Arts and Entertainment

Anchorage dancers are back in the studio, but COVID-19 is pushing them to reimagine their art

In a typical ballet class at Alaska Dance Theatre, Associate Director Farah Zoetmulder would be dancing with her students, offering them hands-on corrections. At Studio Pulse Center for Dance, the hallway would be overflowing with parents watching their kids in class. And Underground Dance Company’s students would often hug and high-five one another to show encouragement.

With the COVID-19 pandemic, that’s no longer the reality of dance classes.

A citywide hunker-down order in March ended in-person classes and canceled anniversary performances and spring showcases. Studios moved to online-only lessons and then, when capacity restrictions for Anchorage were lifted in May, cautiously reopened for summer — with some dramatic changes.

Now students must stop multiple times during class to sanitize and wipe down the barre at Alaska Dance Theatre. Instead of moving freely throughout the room, dancers at Studio Pulse Center must stay on their X’s and in 10- by 10-foot squares. As students walk into Underground Dance Company, they are repeatedly reminded to sign in, wear a mask and wash their hands.

Stephanie Wonchala, the owner of Studio Pulse Center for Dance, said her priority is to keep her students safe, and she decided to face the difficulties of in-person lessons head on.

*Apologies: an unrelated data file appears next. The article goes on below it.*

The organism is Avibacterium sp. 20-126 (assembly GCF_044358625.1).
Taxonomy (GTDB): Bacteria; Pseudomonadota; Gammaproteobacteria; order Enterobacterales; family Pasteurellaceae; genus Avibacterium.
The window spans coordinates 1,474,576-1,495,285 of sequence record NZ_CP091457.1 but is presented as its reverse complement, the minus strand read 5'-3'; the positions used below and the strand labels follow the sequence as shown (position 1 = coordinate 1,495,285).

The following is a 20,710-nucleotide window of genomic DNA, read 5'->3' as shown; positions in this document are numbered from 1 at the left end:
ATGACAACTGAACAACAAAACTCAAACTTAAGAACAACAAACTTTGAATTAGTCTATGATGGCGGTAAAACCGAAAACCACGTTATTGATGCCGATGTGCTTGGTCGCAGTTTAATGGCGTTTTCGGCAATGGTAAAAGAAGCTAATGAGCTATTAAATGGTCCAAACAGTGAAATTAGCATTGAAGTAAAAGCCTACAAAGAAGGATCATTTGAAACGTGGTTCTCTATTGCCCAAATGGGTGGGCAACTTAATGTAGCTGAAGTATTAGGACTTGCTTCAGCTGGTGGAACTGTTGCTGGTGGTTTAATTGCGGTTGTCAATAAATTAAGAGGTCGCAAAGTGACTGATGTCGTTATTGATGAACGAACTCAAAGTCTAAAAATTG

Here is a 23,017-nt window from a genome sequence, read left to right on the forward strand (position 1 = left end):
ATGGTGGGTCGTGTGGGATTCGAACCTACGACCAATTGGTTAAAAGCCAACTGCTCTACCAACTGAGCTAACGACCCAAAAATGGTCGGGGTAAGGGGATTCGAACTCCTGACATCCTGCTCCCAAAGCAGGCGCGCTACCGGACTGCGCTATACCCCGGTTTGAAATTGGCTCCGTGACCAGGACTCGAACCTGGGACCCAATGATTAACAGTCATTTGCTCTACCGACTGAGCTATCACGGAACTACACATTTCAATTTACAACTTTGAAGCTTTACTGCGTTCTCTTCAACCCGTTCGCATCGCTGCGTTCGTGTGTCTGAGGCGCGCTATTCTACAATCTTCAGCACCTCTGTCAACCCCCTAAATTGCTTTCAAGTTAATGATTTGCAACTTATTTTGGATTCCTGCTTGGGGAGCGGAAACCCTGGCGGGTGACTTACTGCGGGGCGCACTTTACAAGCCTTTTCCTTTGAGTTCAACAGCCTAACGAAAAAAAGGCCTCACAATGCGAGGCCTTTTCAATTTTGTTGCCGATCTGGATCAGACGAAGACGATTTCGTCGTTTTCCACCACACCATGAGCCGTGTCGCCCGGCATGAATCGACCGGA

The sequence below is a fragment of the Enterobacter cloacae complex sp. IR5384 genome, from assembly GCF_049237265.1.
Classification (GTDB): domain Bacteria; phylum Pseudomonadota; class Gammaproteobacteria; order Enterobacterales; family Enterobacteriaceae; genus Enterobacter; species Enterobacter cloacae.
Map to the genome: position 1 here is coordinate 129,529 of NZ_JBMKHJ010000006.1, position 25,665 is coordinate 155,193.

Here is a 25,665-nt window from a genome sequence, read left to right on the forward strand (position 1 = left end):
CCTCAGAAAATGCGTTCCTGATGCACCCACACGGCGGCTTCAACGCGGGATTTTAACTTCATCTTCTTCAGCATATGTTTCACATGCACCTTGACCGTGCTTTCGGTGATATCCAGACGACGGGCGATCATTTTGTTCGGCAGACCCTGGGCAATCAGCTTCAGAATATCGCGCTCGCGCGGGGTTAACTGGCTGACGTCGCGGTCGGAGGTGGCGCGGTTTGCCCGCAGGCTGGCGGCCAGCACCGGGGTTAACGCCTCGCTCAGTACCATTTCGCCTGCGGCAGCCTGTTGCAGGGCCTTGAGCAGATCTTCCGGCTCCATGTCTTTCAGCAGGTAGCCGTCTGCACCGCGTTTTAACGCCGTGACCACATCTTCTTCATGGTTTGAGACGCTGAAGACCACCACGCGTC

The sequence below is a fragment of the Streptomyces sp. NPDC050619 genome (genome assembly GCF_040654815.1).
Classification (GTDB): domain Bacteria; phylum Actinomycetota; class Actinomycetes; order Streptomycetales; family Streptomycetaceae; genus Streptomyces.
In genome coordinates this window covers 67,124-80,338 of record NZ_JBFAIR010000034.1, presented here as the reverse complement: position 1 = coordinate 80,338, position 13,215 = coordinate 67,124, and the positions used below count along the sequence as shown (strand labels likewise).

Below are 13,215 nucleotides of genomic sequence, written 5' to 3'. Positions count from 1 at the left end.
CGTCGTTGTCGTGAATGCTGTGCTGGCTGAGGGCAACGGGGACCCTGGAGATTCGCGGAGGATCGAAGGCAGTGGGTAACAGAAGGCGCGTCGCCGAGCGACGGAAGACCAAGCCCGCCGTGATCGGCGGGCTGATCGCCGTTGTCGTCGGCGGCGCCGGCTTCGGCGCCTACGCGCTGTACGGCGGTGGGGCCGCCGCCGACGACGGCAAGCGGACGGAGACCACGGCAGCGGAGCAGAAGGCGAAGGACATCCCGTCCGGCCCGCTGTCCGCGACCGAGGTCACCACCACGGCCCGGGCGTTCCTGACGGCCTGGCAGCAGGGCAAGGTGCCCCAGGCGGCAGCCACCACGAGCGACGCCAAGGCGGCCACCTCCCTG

“I came to the conclusion relatively quickly that this a just a new normal,” she said. “Instead of being afraid of it, to survive I had to embrace the challenges and find a safe way to move ahead.”

As a dance educator and principal choreographer for the studio’s professional company, Wonchala said she’s discovering how to use the limitations of social distancing to her advantage.

“I just have to be a little more inventive with how I use that space,” she said. “How are we going to use all four corners? How are we going to use the diagonals? How are we going to move more under ourselves? So I think there is a lot more movement exploration happening, just trying to utilize the spaces that we’ve created.”

Zoetmulder of Alaska Dance Theatre has even come up with her own pandemic dance terminology. She coined the term “COVID technique,” meaning adapting movements so that dancers do not travel across studio space, and “kitchen ballet,” referring to the popular home location to take virtual class. She has had to alter her teaching methods to stick to her small section of the studio and no longer physically demonstrate combinations.

“It’s still completely more verbal,” she said. “I have to keep my distance from my students while I’m teaching, so I can’t help them stretch or help them lift themselves into a more extended position.”

While attending classes in person presents its own challenges, it is nothing compared to the difficulty of doing classes or practicing performances online, said Ernie Gray, co-owner of Underground Dance Company. It’s almost impossible to tell online if dancers really know the choreography musically and physically, Gray said.